• 2 cups marinara sauce or sauce of your liking, homemade or store-bought (this sauce works well), or, two large tomatoes sliced & patted dry
  • 2 cups mozzarella cheese, grated or sliced
  • shredded or finely grated parmesan cheese (I used a combination of both)
  • 1/4 teaspoon dried oregano
  • 1/4 teaspoon dried basil
  • 3 tablespoons olive oil
  • 2 teaspoons minced garlic
  • sliced pepperoni, crumbled ground beef, or any toppings of your choice

To make the pizza:

  1. Preheat the oven to 425° F and get two 8″ cake pans ready.
  2. Add 3 tablespoons olive oil, 2 teaspoons minced garlic, and 1/4 teaspoon each of dried basil & oregano in a small saucepan. Heat gently until it smells like it’s ready. Turn off the heat & brush the cake pans with it fairly liberally.
  3. Divide the dough in half. Press each ball into it’s own cake pan. If it springs back too much, let it rest for 5 minutes and try again. Punch & press it into the pan, pushing & pulling the “crust” over the top of the pans by roughly 1/2″.
  4. Brush the crust part with the olive oil mixture and sprinkled a handful of shredded parmesan and a 1/2 cup mozzarella cheese over the bottom of each of the pizza crusts. Bake in the oven for 10 minutes.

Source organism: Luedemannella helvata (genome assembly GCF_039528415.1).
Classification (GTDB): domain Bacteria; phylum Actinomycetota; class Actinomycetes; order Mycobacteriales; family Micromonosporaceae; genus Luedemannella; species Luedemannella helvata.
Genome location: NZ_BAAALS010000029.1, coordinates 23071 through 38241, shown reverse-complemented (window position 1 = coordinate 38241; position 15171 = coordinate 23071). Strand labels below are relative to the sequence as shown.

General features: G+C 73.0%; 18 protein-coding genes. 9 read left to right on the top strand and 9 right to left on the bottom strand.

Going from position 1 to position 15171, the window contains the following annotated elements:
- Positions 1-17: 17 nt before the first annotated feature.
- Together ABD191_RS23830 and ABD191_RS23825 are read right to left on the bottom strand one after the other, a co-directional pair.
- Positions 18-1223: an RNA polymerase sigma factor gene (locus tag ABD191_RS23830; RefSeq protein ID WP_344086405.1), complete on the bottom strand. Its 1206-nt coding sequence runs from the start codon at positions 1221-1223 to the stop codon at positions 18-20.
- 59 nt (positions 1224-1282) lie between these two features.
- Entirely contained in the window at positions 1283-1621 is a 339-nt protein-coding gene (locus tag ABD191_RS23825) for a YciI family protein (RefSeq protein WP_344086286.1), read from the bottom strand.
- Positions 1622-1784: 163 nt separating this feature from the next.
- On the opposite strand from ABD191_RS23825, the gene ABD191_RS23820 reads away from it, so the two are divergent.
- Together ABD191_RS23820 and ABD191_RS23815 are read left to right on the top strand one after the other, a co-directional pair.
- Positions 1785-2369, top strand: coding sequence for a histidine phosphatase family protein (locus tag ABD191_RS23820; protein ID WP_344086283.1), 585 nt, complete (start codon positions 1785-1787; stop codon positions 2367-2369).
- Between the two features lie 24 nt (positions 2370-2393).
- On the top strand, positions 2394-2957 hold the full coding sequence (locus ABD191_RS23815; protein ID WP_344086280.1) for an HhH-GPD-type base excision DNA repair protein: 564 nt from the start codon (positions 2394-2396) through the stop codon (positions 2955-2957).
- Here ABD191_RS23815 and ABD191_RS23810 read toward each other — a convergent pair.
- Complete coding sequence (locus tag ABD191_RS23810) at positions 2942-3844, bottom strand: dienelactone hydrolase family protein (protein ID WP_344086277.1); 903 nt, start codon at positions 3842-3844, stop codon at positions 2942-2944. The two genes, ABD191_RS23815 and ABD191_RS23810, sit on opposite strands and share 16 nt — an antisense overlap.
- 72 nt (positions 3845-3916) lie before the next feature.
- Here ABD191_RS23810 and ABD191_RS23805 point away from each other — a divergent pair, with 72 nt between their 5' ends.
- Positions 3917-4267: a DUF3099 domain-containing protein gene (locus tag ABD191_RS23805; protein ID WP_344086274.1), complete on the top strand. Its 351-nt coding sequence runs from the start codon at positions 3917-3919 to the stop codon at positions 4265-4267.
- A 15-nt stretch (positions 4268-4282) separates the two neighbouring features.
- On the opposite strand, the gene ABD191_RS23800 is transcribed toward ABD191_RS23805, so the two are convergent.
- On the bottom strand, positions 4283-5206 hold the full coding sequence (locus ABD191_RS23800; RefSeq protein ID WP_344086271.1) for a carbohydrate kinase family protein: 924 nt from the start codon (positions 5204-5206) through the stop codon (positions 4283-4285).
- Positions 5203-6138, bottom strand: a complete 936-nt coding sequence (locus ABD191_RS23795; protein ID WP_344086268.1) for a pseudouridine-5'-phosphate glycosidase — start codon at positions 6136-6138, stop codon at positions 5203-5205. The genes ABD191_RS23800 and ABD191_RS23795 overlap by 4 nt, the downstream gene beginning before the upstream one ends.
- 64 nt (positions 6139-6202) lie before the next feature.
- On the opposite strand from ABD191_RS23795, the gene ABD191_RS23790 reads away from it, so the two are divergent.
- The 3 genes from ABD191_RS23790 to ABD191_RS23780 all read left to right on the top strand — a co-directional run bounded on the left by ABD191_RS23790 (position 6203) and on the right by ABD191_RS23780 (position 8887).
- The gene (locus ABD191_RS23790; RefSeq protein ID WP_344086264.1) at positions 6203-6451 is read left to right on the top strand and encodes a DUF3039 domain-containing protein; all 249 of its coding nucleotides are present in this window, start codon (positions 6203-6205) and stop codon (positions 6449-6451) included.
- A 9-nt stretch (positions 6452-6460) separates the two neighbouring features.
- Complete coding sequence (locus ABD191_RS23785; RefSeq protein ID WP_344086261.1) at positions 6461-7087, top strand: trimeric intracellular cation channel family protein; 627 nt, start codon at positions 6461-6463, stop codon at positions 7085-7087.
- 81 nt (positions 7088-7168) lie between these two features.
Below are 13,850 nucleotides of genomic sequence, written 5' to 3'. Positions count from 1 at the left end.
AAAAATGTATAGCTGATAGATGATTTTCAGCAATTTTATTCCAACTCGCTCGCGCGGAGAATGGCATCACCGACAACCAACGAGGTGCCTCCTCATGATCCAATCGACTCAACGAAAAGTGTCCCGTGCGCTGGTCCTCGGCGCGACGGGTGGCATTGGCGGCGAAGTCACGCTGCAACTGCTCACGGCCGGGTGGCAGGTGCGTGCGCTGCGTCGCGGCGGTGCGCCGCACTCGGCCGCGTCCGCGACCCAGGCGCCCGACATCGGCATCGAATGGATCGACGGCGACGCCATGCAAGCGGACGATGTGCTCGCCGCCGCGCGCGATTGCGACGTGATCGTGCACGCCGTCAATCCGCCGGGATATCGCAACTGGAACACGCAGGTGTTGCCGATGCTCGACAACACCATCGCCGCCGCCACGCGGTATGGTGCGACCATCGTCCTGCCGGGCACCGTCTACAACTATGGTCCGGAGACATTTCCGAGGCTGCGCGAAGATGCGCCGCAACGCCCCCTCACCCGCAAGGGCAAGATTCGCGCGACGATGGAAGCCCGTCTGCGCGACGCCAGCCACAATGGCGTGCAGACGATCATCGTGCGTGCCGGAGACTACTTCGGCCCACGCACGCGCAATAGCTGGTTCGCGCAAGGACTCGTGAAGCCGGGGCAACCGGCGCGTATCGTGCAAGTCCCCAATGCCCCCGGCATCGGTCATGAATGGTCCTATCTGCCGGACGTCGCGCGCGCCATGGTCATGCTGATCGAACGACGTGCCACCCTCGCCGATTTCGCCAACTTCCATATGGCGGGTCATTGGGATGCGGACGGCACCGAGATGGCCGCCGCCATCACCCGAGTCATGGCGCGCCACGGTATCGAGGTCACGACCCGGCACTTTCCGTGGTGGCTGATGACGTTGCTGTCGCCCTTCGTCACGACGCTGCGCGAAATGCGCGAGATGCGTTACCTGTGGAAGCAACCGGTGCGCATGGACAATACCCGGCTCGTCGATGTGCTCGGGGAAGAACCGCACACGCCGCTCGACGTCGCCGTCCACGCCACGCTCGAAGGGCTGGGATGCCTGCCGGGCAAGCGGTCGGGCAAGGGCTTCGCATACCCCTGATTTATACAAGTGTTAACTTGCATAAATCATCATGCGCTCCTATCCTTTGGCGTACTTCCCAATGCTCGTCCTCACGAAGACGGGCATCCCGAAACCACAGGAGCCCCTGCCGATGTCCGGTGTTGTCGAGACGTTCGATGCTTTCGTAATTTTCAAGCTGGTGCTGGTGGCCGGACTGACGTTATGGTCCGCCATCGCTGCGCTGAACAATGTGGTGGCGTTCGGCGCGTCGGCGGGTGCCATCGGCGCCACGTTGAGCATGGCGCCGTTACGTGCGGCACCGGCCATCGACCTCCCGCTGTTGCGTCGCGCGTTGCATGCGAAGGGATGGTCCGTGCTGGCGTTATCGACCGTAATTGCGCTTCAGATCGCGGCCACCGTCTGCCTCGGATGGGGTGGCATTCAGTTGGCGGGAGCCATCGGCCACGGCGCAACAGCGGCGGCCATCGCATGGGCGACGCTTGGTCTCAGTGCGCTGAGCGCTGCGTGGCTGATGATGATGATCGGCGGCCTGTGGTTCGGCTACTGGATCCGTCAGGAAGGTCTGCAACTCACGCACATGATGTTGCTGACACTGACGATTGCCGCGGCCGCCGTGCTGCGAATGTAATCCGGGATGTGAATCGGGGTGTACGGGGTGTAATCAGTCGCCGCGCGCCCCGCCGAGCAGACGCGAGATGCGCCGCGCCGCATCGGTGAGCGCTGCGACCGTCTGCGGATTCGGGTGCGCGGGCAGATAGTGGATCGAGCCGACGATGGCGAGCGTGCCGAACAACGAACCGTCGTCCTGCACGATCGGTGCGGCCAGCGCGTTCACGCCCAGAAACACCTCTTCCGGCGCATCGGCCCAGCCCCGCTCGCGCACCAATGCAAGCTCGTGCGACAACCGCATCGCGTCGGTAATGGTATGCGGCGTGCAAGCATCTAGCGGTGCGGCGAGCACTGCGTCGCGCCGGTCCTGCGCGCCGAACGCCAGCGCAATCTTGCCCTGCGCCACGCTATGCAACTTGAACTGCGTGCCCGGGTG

5. Remove the pizzas and add the sauce or sliced tomatoes and then the remaining mozzarella cheese, as well as any toppings you might want to add. Sprinkle with more parmesan (I used grated for the tops), add a basil leaf (if desired) and put back into the oven for 15-20 minutes or until sauce is bubbly & crust is golden.
  6. Remove from the oven and set aside for 10 minutes before cutting. This dough also works when made in a single 9″ x 12″ baking dish or pan for a “Sicilian”-styled pizza. Cooking directions for that pan size can be found here.

I’d avoid using fresh mozzarella for this as it can be too watery and make your pizza too soupy. If you do use it, make sure it’s drained thoroughly & patted dry as much as possible. Also, if you make your own sauce for it, try using fire-roasted tomatoes. I guarantee you you’ll never want to use a regular can of tomatoes again. And be sure to use fresh tomatoes that have been patted dry of all liquid as well, if you aren’t using sauce & you’re taking the fresh tomato option.

Serve with more cheese, preferably while singing “That’s Amore.” Red gingham tablecloth & bottle of chianti with the straw bottom optional.

Deep dish cake pan pizza!

P.S. the tiki mug giveaway ends TONIGHT at 11:59 p.m. EST! Don’t miss out!

Summertime… and the livin’s easy.

“August rain: the best of the summer gone, and the new fall not yet born. The odd uneven time.”
-Sylvia Plath